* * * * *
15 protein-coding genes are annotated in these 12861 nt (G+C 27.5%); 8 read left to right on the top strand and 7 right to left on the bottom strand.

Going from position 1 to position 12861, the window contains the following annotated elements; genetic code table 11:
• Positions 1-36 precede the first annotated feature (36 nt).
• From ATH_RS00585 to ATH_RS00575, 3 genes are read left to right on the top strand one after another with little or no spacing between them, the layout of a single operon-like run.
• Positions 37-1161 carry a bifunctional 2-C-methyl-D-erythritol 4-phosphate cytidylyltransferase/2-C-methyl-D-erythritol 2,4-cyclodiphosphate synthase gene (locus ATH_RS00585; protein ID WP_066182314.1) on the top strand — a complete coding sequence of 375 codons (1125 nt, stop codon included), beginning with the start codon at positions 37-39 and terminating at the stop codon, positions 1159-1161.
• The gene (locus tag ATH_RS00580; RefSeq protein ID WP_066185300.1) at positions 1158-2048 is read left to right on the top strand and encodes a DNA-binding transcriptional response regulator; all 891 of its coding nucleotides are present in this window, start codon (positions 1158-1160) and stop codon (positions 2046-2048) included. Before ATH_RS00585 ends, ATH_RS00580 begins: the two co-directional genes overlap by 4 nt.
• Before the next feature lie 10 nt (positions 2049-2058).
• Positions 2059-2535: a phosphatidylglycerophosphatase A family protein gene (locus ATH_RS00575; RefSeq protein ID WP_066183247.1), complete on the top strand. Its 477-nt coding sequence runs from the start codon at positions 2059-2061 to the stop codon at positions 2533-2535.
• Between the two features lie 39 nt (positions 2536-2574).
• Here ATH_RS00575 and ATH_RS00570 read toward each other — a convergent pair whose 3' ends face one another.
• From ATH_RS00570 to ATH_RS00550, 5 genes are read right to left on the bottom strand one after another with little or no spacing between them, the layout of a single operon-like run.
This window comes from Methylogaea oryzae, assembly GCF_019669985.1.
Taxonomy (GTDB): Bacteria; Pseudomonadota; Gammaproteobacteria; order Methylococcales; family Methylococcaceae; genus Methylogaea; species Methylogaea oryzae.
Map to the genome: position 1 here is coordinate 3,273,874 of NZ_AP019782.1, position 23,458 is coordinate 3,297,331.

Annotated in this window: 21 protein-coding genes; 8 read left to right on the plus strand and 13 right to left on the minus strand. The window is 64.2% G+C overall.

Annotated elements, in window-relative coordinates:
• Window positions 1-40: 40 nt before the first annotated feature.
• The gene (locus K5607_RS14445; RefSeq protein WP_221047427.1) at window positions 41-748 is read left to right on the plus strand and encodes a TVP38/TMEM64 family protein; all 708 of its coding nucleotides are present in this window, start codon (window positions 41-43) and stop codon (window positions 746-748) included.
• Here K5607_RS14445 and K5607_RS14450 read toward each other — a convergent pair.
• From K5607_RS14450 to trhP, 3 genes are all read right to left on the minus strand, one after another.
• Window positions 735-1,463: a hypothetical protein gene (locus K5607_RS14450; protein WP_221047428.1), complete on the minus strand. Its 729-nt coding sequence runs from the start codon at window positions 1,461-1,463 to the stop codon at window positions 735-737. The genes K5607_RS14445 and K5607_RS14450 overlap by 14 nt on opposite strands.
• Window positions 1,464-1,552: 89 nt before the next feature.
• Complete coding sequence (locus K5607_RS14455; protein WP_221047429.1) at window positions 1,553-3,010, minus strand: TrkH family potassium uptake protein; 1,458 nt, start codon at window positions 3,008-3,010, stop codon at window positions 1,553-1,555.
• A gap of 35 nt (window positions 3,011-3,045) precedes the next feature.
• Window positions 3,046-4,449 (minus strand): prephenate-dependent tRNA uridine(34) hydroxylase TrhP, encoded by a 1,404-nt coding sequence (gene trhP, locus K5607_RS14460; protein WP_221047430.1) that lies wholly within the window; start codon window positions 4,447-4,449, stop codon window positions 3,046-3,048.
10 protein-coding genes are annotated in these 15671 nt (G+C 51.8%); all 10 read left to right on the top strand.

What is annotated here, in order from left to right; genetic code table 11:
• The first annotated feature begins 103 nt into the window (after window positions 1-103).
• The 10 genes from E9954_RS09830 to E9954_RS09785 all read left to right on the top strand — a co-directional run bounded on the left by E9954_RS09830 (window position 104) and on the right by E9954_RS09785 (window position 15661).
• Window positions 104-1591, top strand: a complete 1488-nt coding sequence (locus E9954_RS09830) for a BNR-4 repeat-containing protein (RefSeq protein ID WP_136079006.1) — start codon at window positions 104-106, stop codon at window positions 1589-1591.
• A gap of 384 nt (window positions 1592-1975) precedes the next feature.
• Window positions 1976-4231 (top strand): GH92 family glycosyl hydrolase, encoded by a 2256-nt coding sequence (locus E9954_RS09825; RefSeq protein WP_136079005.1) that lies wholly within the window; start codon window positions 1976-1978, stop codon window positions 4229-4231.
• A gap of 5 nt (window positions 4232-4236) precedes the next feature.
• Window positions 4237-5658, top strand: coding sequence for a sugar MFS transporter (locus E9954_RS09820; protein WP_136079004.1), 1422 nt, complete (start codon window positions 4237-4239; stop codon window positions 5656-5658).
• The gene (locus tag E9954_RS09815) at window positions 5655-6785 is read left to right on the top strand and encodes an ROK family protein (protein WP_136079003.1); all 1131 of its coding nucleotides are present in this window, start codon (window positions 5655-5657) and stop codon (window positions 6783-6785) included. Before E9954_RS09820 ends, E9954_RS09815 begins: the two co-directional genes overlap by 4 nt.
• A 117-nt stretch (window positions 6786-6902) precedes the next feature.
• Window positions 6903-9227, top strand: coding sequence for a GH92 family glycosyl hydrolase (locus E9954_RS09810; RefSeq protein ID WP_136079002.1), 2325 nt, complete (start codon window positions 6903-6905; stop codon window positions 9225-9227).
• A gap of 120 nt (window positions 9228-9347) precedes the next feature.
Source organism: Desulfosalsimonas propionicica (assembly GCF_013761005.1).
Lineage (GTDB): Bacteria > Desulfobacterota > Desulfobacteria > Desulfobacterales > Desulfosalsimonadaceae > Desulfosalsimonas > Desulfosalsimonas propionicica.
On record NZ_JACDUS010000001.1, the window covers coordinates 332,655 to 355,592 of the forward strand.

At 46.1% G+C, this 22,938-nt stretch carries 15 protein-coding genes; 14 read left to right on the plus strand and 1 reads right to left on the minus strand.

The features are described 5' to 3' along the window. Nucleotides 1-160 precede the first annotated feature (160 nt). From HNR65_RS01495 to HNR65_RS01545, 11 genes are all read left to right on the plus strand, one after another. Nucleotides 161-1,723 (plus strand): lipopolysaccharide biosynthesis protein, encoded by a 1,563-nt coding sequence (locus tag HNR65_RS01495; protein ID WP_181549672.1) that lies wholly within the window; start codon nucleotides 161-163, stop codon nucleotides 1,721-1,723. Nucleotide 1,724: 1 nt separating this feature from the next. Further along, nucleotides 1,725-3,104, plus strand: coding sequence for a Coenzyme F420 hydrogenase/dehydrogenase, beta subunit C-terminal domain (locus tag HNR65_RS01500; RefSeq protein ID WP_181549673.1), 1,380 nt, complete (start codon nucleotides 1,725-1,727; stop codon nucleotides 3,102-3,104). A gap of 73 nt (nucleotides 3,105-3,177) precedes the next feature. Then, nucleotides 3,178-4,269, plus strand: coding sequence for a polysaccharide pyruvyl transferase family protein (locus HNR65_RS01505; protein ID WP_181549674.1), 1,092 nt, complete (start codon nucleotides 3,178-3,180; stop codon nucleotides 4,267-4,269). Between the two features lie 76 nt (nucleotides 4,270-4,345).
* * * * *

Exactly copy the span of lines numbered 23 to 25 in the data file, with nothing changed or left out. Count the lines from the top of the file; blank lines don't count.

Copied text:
• Complete coding sequence (locus K5607_RS14455; protein WP_221047429.1) at window positions 1,553-3,010, minus strand: TrkH family potassium uptake protein; 1,458 nt, start codon at window positions 3,008-3,010, stop codon at window positions 1,553-1,555.
• A gap of 35 nt (window positions 3,011-3,045) precedes the next feature.
• Window positions 3,046-4,449 (minus strand): prephenate-dependent tRNA uridine(34) hydroxylase TrhP, encoded by a 1,404-nt coding sequence (gene trhP, locus K5607_RS14460; protein WP_221047430.1) that lies wholly within the window; start codon window positions 4,447-4,449, stop codon window positions 3,046-3,048.